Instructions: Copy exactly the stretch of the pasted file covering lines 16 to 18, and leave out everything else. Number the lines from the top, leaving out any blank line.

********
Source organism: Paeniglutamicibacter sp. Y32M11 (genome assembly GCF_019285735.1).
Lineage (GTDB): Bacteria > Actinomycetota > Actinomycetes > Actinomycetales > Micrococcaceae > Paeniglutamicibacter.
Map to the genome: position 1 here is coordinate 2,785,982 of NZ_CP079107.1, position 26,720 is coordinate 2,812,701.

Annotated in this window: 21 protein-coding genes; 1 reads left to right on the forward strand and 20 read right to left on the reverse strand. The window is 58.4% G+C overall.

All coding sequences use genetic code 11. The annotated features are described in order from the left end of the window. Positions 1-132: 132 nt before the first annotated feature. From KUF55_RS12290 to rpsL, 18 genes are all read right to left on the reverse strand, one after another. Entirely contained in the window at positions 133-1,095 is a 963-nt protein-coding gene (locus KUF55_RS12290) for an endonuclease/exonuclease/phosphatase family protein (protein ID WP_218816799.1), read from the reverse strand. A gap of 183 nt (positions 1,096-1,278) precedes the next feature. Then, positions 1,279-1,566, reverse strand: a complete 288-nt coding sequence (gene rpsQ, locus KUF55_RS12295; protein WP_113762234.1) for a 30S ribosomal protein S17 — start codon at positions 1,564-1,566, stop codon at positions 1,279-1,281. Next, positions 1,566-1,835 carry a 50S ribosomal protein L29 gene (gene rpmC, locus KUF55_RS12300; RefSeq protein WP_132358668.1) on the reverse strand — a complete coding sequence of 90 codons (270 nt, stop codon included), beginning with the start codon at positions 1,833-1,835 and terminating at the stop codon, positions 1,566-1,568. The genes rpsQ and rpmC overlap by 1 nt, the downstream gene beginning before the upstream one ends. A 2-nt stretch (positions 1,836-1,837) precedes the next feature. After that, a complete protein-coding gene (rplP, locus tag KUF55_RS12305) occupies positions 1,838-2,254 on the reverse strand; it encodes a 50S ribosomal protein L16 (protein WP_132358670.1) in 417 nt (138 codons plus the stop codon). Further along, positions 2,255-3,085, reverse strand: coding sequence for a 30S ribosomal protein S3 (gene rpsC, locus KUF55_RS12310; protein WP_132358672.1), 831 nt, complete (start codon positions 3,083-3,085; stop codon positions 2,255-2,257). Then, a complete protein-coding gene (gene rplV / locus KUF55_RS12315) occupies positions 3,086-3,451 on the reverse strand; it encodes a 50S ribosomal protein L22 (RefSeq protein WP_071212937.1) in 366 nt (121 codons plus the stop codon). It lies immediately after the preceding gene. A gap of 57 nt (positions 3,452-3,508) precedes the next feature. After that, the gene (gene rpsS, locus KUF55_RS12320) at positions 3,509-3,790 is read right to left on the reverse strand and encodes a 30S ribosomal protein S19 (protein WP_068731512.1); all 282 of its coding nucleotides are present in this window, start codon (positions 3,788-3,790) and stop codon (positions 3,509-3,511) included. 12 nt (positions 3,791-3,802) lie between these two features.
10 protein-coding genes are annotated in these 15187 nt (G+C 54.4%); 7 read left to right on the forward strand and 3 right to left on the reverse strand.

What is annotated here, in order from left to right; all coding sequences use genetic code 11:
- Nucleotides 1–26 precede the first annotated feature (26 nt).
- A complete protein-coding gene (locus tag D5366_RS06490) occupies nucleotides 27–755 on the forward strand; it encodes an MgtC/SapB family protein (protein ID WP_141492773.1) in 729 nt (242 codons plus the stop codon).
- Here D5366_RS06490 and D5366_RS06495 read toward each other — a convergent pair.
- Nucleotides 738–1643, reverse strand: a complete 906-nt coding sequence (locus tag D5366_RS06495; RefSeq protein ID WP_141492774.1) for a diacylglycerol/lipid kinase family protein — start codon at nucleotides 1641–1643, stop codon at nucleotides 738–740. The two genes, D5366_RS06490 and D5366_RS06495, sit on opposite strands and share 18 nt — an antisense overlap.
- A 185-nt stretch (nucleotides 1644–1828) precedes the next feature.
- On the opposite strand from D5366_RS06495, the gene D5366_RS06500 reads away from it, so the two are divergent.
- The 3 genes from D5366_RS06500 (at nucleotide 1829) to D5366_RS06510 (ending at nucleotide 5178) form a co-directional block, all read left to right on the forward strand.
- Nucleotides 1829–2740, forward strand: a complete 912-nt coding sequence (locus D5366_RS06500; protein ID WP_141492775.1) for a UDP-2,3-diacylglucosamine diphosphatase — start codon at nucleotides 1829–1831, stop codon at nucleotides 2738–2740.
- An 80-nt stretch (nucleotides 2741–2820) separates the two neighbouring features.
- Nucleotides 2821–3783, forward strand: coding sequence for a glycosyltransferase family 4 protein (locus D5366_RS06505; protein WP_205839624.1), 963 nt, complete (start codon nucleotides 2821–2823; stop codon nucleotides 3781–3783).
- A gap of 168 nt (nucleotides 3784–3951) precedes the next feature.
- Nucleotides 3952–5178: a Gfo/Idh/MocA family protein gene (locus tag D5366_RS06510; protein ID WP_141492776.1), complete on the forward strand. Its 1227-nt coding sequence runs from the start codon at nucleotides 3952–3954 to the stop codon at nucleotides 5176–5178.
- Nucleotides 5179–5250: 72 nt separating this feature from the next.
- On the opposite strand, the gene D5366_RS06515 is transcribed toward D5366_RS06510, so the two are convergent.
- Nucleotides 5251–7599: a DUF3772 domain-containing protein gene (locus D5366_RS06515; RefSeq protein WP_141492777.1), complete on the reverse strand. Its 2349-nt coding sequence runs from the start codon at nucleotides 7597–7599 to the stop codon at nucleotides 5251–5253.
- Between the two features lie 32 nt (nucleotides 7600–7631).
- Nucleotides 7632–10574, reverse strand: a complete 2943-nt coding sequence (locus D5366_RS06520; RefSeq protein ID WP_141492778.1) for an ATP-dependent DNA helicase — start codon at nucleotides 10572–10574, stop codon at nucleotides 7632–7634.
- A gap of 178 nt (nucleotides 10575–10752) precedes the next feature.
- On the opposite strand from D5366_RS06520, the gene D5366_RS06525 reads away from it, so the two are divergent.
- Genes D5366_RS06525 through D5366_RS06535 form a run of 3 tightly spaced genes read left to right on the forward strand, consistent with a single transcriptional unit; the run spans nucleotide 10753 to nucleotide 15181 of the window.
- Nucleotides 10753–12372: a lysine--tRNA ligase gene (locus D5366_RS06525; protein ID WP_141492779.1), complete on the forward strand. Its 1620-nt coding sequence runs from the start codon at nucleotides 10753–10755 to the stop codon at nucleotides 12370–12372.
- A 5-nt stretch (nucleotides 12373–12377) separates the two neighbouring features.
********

- An 80-nt stretch (nucleotides 2741–2820) separates the two neighbouring features.
- Nucleotides 2821–3783, forward strand: coding sequence for a glycosyltransferase family 4 protein (locus D5366_RS06505; protein WP_205839624.1), 963 nt, complete (start codon nucleotides 2821–2823; stop codon nucleotides 3781–3783).
- A gap of 168 nt (nucleotides 3784–3951) precedes the next feature.